Markets after-the-weather influence fades
So much of the last four months have seen the markets focused intently on weather. Forecasts and actual weather events drive prices as production of crops is clearly impacted by rain and temperatures. Starting in the spring when farmers are planting or winter crops are coming out of dormancy, the madness begins.
Through planting season and into early crop development, each week sees ups or downs based on the uncontrollable weather. Through the summer, markets witnessed plenty of strength as heat and dryness in the U.S.'s Northern Plains and Canada's Southern Prairies stressed crops.
In the last month, weather for much of the growing areas improved, providing price pressure.
But now what happens? Harvest of many of crops is done or nearing completion. Other major crops like soybeans and corn still have some time before harvest, but the critical "yield making" weather window has passed. To be clear, adverse weather in the next month or two can impact production negatively.
Canola faced this last year, when the last 20 percent of the crop was left in the field for an extra month due to extreme rain followed by early cold. However, there is not much that can be done to improve yields for most crops at this point. So market direction will begin to come more from actual harvest reports and eventually demand drivers. This transition takes time, but look for stories of exports, feed usage and biodiesel policy to begin to get more of the spotlight in the months ahead.
Overall pressure for wheat has calmed. The last two months have been very bearish as weather improved and global wheat supplies overtook the Plains/Prairies drought as the main driver. But in the last week prices have leveled out as major further downside just was not possible and other commodities (such as corn and soybeans) leveled out. Spring wheat harvest in the U.S. continues to progress ahead of the normal pace. Seventy-six percent of the crop is done compared to 66 percent for the five-year average.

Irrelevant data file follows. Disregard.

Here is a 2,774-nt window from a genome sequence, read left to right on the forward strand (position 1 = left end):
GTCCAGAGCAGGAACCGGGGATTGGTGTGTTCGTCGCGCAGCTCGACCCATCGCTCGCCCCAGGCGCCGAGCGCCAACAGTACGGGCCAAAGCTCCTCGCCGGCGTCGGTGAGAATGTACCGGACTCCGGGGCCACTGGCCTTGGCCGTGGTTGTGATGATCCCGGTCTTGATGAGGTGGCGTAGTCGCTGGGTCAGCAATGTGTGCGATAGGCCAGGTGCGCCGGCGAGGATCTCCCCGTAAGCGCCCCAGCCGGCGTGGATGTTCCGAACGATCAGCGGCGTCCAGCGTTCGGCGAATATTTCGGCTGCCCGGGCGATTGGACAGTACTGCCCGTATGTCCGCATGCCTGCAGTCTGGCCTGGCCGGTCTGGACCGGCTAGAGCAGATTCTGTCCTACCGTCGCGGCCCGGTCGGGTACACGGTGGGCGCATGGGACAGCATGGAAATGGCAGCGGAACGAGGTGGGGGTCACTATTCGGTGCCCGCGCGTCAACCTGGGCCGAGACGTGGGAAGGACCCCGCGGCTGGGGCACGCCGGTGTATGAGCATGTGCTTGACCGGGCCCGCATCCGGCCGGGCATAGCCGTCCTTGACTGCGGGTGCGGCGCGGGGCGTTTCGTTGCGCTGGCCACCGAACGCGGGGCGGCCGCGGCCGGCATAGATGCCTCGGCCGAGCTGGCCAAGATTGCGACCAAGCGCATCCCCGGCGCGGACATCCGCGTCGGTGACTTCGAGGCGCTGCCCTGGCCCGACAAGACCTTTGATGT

Prices have not changed much in the last week for durum wheat. The market is off the highs as overall price pressure for all wheat varieties has spilled to durum. In North Dakota, 38 percent of the crop has been harvested, but of the remaining crop just 10 percent is rated good and zero percent is rated excellent. The devastation of the earlier drought conditions are clear in the Northern Plains.
Canola futures have been mixed, tracking the volatility in the soybean oil market in Chicago. Soybean crop conditions in the U.S. improved from a week ago (which is rarely seen in August). The crop was rated 61 percent good to excellent compared to 60 percent last week.
The bigger story was the Statistics Canada report that showed an expected output for 2017 at 18.2 million metric tons which was well below the 22-million-metric-ton trade estimate for the report. But the market did not respond with a huge rally as the 2016 crop was revised higher by 1.2 million metric tons. This added carry-in helps offset some of the bullish sentiment and alleviates stocks pressure heading into the harvest of the new crop.
Peas & Lentils
According to Statistics Canada, the initial production estimate for the 2017 crop showed lower output in the Southern Prairies. This was expected given the heat and dryness in June and July. Output for pulses (including peas, lentils, chickpeas and dry edible beans) is expected to fall to 6.485 million metric tons compared to a remarkable 8.427 million metric tons a year ago.
Peas and lentils, specifically, are expected to fall roughly 1 million metric tons to 3.79 and 2.29 million metric tons, respectively. This data is derived from a farmer survey that took place from July 19 to Aug. 1 and covers over 13,000 farms.
Agriculture Canada updated its monthly estimates for the new crop (2017-18 crop year) mustard seed production. The government's forecast is for 145,000 metric tons to be produced from 154,000 hectares versus 234,000 metric tons a year ago on 212,000 hectares. Exports are set to rise 8,000 metric tons to 125,000. Note that these forecasts are based on economic models and forecasts but not on farmer surveys.
Barley harvest is in its final weeks. The U.S. Department of Agriculture reported 83 percent completion from 70 percent last week versus 73 percent for the five-year average.